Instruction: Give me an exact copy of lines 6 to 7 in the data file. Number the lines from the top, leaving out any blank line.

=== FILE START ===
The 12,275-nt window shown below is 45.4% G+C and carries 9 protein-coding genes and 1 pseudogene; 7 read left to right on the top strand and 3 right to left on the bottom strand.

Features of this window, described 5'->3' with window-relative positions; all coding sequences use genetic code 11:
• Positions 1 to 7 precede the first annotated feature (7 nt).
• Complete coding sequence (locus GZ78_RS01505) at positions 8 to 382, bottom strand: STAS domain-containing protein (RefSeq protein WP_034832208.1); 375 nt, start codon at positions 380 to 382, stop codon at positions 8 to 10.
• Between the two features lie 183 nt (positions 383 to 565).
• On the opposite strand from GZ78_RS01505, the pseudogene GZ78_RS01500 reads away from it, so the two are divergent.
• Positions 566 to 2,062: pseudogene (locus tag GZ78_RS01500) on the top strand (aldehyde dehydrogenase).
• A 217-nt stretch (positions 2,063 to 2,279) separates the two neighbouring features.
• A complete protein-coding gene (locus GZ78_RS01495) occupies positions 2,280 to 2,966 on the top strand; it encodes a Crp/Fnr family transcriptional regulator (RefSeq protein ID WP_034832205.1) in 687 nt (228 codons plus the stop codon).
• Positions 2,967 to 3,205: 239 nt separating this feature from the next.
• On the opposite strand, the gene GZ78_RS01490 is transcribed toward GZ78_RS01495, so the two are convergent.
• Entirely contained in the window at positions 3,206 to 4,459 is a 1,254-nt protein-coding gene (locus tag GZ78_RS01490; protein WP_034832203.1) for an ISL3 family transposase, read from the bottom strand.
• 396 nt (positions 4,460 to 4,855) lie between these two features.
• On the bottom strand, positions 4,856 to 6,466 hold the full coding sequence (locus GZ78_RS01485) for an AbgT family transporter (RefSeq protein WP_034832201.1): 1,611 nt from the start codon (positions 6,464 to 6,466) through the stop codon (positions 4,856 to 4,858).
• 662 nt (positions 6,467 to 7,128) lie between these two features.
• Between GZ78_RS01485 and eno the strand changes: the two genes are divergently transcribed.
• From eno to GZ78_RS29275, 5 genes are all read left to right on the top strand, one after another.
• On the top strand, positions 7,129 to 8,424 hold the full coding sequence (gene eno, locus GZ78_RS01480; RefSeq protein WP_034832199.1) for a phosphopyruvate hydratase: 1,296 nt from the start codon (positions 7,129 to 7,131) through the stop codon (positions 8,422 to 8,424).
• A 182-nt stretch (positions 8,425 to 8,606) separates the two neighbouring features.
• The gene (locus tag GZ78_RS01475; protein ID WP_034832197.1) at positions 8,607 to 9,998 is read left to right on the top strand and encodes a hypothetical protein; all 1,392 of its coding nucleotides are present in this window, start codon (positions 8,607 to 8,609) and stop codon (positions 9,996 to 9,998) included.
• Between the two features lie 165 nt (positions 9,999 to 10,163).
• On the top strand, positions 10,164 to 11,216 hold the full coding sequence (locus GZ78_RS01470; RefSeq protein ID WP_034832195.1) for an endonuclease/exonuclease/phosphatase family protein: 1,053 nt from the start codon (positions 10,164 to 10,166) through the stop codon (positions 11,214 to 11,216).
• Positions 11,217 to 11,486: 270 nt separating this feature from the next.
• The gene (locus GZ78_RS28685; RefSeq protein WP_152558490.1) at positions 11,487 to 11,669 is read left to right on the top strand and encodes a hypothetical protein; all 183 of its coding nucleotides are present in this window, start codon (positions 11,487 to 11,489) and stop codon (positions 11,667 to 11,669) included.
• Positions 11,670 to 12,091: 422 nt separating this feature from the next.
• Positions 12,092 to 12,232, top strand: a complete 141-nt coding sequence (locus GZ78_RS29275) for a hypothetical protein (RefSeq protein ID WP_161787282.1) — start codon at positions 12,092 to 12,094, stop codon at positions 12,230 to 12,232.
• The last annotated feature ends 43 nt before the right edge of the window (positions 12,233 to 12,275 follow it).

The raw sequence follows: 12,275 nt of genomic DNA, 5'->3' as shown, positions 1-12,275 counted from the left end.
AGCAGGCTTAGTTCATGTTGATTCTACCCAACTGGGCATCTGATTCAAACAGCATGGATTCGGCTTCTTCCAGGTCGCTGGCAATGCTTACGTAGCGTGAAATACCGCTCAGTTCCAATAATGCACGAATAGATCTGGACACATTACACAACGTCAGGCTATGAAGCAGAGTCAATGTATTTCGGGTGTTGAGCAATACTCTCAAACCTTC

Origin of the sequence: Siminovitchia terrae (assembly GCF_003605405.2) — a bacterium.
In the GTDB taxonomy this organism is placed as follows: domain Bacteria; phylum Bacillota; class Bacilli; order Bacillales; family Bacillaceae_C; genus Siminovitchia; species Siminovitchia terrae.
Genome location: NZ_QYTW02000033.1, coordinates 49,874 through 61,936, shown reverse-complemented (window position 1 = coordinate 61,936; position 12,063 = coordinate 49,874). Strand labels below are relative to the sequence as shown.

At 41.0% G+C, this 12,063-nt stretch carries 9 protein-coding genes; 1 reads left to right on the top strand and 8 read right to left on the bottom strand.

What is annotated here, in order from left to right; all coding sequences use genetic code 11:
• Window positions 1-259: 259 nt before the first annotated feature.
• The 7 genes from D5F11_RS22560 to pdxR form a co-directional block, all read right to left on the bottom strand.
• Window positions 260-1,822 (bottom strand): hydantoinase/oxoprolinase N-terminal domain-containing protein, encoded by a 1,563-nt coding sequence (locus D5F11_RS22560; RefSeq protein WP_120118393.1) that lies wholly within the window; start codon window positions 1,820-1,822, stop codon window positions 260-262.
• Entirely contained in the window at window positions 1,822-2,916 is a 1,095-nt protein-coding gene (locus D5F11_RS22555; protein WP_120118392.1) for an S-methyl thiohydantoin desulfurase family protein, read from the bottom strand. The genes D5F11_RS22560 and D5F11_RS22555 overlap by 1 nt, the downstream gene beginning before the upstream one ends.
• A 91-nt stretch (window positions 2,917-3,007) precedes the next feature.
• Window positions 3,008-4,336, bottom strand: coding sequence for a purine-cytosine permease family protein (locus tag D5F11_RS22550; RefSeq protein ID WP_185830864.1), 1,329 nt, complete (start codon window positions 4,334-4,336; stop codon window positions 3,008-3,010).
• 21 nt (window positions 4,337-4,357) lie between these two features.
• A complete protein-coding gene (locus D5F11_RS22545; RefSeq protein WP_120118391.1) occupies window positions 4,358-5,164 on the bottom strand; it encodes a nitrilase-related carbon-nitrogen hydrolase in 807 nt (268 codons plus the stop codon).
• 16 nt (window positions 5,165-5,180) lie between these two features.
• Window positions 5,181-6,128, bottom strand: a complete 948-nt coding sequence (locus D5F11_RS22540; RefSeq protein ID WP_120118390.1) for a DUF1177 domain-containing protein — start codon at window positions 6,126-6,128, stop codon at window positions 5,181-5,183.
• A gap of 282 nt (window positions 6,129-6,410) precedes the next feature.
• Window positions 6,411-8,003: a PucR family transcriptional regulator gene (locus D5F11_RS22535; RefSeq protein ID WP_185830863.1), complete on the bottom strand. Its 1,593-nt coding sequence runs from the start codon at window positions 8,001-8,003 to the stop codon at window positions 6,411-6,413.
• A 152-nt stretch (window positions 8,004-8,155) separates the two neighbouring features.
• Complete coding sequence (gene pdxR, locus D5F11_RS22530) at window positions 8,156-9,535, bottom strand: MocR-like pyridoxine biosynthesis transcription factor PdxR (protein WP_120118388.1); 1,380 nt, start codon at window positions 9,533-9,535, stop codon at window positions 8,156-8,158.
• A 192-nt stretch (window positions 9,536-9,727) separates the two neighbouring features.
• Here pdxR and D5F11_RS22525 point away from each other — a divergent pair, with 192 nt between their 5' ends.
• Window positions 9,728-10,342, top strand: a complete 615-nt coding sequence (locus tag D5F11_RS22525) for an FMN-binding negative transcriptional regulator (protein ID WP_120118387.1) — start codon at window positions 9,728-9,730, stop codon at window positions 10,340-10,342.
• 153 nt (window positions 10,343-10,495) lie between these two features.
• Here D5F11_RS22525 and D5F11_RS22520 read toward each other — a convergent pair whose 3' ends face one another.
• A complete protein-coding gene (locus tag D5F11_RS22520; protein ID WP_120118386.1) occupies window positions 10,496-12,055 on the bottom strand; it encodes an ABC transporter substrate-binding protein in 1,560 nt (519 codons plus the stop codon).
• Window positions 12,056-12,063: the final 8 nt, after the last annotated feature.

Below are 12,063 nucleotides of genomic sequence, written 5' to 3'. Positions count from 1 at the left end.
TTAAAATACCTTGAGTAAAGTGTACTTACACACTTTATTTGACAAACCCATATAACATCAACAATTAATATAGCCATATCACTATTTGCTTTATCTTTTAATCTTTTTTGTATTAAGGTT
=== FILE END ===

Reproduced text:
• On the opposite strand from GZ78_RS01505, the pseudogene GZ78_RS01500 reads away from it, so the two are divergent.
• Positions 566 to 2,062: pseudogene (locus tag GZ78_RS01500) on the top strand (aldehyde dehydrogenase).